Wisconsin's Gay Marriage Ban Challenged By ACLU, Heads To Court

The latest battleground for marriage equality may be Wisconsin, as four same-sex couples filed a lawsuit Monday against Governor Scott Walker to overturn the state’s gay marriage ban. While plenty of states have prohibitions on gay marriage, Wisconsin’s is particularly harsh: it not only prevents same-sex couples from getting married, it also sends them to prison if they try and get married in another state. The American Civil Liberties Union is representing the gay couples who say the ban violates their constitutional rights.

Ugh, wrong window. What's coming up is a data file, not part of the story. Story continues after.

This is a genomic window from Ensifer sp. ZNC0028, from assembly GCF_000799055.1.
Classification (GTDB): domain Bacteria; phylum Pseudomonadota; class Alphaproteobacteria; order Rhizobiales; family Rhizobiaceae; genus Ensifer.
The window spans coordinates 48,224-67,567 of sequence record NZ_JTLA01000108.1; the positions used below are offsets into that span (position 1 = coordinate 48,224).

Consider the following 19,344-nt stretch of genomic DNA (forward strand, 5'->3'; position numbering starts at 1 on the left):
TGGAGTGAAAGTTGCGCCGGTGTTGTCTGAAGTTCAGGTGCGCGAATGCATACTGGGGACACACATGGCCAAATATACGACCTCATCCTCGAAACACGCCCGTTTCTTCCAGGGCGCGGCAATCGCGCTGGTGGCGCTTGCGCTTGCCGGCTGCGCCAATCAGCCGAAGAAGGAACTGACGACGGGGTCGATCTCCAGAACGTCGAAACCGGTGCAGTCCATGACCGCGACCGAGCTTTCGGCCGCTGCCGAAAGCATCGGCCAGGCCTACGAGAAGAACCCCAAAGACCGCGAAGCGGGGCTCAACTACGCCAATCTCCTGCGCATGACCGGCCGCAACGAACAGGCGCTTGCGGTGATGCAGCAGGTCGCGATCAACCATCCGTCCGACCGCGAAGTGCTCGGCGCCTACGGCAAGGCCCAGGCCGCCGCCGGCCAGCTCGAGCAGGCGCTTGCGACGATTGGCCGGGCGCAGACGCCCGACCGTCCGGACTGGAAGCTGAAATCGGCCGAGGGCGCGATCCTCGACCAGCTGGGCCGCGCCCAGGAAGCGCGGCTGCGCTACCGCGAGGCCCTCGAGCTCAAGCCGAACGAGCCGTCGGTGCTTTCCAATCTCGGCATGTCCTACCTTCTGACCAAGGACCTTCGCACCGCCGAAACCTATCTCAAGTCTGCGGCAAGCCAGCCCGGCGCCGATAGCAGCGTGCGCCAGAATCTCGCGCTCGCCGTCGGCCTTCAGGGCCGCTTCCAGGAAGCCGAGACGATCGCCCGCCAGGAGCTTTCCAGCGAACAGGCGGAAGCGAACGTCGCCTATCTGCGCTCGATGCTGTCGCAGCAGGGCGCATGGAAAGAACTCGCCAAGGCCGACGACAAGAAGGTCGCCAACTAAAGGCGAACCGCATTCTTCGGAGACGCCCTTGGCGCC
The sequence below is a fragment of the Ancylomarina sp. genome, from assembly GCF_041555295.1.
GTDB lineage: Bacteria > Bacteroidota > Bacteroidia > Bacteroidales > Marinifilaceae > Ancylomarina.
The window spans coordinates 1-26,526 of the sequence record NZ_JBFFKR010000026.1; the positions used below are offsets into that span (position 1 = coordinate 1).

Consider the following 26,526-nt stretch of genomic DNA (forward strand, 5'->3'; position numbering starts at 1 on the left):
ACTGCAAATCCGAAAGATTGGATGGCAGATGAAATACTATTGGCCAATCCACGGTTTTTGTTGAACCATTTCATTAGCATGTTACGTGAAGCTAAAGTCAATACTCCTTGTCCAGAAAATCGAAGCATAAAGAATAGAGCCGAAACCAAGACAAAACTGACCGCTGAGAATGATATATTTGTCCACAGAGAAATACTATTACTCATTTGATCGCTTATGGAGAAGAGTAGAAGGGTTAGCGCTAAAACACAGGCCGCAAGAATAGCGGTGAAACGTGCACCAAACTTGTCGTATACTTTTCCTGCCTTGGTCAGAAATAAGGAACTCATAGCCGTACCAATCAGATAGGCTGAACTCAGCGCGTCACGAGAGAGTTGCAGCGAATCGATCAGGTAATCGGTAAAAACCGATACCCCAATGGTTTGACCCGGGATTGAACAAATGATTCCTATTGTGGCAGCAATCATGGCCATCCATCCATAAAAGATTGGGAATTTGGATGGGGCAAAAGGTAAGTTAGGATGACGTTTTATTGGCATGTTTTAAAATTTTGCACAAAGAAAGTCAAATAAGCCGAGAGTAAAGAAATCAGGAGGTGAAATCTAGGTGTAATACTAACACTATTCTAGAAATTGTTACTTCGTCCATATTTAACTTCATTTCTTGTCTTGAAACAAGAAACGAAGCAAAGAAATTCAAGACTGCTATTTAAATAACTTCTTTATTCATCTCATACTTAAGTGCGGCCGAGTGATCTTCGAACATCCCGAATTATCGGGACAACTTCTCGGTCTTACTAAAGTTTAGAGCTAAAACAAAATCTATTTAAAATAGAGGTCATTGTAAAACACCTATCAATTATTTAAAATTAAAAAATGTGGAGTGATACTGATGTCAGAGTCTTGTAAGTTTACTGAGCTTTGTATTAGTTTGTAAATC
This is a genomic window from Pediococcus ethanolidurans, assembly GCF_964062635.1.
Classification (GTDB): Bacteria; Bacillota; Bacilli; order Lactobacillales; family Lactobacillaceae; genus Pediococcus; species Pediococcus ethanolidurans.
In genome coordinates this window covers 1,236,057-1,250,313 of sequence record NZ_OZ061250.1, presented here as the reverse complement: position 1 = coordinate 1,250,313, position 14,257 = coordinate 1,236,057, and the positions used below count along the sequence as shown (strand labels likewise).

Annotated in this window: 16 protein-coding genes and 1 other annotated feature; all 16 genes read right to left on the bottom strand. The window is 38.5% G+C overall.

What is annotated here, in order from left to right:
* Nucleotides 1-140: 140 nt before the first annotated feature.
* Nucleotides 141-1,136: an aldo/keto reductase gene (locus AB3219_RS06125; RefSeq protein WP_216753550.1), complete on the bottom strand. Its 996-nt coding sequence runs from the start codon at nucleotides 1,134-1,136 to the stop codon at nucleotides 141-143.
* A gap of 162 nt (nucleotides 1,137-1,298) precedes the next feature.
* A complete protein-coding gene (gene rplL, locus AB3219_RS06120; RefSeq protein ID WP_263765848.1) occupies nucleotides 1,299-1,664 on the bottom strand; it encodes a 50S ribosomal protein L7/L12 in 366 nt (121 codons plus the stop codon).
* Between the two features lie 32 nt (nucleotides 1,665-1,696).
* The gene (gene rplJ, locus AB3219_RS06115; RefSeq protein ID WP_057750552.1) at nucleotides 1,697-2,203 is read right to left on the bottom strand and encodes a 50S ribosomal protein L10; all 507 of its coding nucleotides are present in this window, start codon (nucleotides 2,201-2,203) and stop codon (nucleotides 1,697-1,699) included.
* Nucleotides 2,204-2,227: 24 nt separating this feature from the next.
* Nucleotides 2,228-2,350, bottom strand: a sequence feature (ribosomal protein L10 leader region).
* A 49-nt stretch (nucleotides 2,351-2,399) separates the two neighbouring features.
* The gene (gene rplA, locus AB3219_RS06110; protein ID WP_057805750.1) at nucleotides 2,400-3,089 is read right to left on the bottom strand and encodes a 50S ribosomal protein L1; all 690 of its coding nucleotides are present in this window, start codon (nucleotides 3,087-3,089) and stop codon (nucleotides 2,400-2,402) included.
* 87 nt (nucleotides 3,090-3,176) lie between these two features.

Two of the plaintiffs, Garth Wangemann and Roy Badger, underwent a particularly harrowing legal battle thanks to the ban. Wangemann was diagnosed with lung cancer in 2011, and later put into a medically-induced coma after a botched operation. While his recovery was uncertain, his father sought to take him off life support, even though Badger, who had power of attorney, wanted to keep him alive. Thankfully, Wangemann recovered before his life support could be unplugged.

The ban was approved by 59 percent of Wisconsin voters in 2006, and it carries a $10,000 fine (plus nine months in prison) for couples that seek to circumvent it by getting married in states that do offer equal marriage rights for all couples. State Attorney General J.B. Van Hollen says that he’ll “vigorously defend it.”